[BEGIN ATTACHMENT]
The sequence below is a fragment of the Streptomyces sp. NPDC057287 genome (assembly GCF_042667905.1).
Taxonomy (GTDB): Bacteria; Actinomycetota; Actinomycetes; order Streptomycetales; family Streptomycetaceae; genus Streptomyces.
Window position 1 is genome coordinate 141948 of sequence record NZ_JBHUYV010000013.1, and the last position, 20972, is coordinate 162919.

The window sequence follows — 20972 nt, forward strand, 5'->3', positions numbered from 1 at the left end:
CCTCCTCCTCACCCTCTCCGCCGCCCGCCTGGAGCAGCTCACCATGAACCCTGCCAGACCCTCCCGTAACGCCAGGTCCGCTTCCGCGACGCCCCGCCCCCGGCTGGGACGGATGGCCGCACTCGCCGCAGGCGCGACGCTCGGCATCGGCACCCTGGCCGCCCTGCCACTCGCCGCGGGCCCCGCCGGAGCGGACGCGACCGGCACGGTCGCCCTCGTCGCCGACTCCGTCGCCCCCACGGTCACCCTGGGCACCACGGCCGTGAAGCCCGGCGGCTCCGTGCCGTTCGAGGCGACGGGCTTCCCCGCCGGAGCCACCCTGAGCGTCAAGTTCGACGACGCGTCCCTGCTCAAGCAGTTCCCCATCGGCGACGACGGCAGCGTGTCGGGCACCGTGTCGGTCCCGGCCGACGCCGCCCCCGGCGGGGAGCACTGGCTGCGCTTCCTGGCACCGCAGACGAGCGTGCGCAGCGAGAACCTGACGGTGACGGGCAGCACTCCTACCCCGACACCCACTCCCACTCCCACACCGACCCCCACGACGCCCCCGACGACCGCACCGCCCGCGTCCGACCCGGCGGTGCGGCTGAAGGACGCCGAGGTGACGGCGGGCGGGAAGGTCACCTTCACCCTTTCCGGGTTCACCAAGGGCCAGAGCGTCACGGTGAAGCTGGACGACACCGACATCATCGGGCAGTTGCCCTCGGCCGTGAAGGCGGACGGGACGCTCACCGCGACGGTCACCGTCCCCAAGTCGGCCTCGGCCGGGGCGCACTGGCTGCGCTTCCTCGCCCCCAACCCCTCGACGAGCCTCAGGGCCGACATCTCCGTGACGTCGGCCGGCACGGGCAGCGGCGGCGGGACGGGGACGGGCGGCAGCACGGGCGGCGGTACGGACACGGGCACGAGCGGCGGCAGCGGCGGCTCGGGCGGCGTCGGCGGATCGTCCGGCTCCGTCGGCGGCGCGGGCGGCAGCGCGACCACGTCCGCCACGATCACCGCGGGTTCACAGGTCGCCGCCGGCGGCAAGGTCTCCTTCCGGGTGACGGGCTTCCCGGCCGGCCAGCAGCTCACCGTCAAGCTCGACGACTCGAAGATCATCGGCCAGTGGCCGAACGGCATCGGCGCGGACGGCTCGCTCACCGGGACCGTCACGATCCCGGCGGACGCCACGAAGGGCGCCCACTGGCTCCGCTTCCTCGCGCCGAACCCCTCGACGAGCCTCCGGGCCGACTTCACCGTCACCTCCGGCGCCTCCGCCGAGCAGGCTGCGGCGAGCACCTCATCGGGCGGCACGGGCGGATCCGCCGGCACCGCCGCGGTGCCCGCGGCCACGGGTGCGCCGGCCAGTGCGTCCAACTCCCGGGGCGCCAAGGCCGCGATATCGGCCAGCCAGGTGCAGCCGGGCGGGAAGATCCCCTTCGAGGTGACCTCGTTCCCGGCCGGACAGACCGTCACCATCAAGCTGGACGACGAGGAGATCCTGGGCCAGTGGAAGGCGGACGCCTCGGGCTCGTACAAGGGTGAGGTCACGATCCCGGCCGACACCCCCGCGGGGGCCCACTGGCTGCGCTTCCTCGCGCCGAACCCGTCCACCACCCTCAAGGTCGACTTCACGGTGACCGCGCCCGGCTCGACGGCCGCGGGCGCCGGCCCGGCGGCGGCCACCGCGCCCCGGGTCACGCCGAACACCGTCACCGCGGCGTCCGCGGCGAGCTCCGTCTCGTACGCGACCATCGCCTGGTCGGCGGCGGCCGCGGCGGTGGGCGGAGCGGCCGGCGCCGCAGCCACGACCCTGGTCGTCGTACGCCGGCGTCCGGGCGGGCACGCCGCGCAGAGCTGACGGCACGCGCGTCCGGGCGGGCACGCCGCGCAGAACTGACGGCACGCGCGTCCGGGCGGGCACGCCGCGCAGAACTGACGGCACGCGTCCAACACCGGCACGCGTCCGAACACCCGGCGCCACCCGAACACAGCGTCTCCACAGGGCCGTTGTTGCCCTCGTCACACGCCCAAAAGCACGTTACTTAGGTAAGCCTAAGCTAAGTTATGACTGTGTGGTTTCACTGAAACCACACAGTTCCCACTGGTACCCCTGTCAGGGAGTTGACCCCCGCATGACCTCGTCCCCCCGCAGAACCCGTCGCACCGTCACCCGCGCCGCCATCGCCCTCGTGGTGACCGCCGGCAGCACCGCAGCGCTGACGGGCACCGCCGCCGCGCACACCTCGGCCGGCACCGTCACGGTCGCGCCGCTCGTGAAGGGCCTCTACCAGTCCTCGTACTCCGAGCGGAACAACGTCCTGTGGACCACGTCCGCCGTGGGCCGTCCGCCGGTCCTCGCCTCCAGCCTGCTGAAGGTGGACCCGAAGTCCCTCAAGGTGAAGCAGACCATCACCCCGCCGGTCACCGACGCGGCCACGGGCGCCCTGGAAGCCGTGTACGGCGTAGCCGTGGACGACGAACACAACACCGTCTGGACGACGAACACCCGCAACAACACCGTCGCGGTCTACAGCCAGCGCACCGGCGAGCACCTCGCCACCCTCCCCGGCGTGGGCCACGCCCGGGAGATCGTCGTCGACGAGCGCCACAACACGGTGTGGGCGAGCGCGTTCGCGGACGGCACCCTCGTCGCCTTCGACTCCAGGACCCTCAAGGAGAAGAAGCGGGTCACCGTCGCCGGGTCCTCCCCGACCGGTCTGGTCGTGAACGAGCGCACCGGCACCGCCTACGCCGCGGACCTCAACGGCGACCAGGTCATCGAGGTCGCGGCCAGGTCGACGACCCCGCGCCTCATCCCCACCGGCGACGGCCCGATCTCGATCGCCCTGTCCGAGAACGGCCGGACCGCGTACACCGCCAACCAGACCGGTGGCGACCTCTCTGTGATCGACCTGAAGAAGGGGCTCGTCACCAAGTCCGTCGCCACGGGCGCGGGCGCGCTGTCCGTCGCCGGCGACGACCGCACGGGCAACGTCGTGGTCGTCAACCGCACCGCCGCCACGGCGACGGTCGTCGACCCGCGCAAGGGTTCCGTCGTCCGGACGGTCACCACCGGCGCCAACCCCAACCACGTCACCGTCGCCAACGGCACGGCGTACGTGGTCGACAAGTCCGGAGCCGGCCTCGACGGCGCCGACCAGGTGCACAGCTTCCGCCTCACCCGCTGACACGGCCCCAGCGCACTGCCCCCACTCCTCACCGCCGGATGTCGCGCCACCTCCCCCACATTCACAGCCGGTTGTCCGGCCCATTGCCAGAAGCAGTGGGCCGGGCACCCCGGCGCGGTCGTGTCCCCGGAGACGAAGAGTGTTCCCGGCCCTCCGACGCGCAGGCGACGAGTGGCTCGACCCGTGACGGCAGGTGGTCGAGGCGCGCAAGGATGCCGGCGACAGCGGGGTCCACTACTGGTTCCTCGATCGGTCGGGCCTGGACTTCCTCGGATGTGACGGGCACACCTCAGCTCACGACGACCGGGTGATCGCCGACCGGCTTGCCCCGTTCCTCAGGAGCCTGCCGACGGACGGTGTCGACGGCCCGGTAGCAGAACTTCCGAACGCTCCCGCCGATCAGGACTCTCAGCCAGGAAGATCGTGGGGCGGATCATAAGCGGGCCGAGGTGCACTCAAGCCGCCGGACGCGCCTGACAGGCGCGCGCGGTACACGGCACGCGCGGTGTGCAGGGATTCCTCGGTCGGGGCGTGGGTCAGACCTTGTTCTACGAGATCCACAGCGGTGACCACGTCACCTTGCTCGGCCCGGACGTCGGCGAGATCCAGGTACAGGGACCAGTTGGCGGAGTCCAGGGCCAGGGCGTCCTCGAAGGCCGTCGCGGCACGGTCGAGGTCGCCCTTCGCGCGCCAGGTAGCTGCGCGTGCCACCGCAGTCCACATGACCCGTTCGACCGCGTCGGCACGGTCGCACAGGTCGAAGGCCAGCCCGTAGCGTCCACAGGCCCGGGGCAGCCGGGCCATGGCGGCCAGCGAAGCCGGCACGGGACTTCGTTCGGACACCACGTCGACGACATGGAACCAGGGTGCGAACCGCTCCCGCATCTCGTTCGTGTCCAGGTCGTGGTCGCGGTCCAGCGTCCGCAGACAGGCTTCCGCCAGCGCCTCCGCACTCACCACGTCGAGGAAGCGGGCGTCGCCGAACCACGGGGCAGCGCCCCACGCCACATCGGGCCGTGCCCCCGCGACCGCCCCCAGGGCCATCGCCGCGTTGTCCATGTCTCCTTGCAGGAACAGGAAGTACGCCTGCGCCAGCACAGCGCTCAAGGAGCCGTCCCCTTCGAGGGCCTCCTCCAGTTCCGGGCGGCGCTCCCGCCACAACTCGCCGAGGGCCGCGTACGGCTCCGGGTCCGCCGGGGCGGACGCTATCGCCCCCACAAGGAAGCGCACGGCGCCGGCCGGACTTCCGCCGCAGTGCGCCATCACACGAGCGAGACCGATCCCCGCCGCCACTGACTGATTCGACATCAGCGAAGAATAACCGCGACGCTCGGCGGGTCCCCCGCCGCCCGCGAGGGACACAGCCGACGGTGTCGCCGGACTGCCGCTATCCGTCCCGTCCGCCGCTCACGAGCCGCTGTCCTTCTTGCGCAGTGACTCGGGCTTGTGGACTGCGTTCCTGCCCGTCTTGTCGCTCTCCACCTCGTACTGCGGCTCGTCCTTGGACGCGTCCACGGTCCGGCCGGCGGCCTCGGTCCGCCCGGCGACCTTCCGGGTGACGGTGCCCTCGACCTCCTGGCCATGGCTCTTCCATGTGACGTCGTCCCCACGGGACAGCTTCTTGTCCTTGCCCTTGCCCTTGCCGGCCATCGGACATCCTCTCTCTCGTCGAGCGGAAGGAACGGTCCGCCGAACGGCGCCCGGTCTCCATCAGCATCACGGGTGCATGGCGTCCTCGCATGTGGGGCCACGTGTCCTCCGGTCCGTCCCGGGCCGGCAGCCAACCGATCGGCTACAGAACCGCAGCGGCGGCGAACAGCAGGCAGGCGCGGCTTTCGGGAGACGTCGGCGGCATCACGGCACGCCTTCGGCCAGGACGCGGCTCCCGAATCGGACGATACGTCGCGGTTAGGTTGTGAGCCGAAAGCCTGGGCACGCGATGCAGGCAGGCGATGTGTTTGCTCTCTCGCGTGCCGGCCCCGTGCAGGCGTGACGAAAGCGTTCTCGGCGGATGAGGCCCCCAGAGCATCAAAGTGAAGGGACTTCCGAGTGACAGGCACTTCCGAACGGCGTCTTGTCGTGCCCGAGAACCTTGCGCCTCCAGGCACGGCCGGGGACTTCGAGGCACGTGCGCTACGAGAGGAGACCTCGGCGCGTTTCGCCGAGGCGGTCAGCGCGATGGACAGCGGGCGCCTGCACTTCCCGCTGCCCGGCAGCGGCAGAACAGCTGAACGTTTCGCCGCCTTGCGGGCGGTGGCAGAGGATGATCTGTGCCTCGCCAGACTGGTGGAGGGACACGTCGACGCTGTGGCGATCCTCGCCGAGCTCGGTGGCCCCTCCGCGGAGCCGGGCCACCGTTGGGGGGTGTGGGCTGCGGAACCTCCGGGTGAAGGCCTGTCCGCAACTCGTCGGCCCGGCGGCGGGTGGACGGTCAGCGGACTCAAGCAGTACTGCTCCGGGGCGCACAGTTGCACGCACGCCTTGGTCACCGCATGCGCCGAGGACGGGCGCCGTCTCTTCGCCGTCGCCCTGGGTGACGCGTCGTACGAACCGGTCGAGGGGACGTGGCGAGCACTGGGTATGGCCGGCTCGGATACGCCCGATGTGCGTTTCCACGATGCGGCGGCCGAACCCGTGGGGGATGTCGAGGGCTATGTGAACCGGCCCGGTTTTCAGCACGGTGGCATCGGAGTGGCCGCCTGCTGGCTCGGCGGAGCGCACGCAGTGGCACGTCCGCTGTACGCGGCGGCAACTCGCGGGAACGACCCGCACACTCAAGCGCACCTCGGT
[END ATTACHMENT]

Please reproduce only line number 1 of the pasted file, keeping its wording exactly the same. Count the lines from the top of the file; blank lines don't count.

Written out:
The sequence below is a fragment of the Streptomyces sp. NPDC057287 genome (assembly GCF_042667905.1).